Types of Import/Export Businesses
It is imprtant to know the players in this business. There are many variations on the main theme:
Export management company (EMC): An EMC handles export operations for a domestic company that wants to sell its product overseas but doesn’t know how (and perhaps doesn’t want to know how). The EMC does it all–hiring dealers, distributors and representatives; handling advertising, marketing and promotions; overseeing marking and packaging; arranging shipping; and sometimes arranging financing. In some cases, the EMC even takes title to the goods, in essence becoming its own distributor. EMCs usually specialize by product, foreign market or both, and–unless they’ve taken title–are paid by commission, salary or retainer plus commission.
Export trading company (ETC): While an EMC has merchandise to sell and is using its energies to seek out buyers, an ETC attacks the other side of the trading coin. It identifies what foreign buyers want to spend their money on and then hunts down domestic sources willing to export. An ETC sometimes takes title to the goods and sometimes works on a commission basis.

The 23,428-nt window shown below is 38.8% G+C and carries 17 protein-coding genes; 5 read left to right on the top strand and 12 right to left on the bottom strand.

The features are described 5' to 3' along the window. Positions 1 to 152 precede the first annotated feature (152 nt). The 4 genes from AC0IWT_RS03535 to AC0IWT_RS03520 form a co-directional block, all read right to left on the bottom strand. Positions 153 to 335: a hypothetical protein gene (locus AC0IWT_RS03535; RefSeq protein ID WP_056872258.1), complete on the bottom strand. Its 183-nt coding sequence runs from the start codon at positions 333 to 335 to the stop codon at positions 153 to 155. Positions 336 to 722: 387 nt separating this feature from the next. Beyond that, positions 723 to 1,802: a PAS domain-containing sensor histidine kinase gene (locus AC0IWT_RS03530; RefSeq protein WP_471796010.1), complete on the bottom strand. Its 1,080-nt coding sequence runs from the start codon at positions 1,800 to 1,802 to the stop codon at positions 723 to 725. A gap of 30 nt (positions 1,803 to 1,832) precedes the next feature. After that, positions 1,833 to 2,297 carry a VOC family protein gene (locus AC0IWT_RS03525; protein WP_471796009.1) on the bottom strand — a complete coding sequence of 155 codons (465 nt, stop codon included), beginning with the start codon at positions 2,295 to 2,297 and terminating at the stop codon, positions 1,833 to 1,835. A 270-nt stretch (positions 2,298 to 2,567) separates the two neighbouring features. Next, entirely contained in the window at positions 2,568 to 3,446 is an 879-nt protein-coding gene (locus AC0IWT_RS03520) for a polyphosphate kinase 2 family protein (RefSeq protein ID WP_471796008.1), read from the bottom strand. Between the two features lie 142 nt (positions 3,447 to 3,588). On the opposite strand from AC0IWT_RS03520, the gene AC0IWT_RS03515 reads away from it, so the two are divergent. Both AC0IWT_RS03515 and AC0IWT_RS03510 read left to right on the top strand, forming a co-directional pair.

Import/export merchant: This international entrepreneur is a sort of free agent. He has no specific client base, and he doesn’t specialize in any one industry or line of products. Instead, he purchases goods directly from a domestic or foreign manufacturer and then packs, ships and resells the goods on his own. This means, of course, that unlike the EMC, he assumes all the risks (as well as all the profits).
Let have a look in the trade channel:
Manufacturer’s representative: a salesperson who specializes in a type of product or line of complementary products; for example, home electronics: televisions, radios, CD players and sound systems. He often provides additional product assistance, such as warehousing and technical service.
Distributor or wholesale distributor: a company that buys the product you’ve imported and sells it to a retailer or other agent for further distribution until it gets to the end user
Representative: a savvy salesperson who pitches your product to wholesale or retail buyers, then passes the sale on to you; differs from a manufacturer’s representative in that he doesn’t necessarily specialize in a particular product or group of products
Retailer: the tail end of the trade channel where the merchandise smacks into the consumer; as yet another variation on a theme, if the end user is not Joan Q. Public but an original equipment manufacturer (OEM), then you don’t need to worry about the retailer because the OEM becomes your end of the line. (Think Dell Computer purchasing a software program to pass along to its personal computer buyer as part of the goodie package.)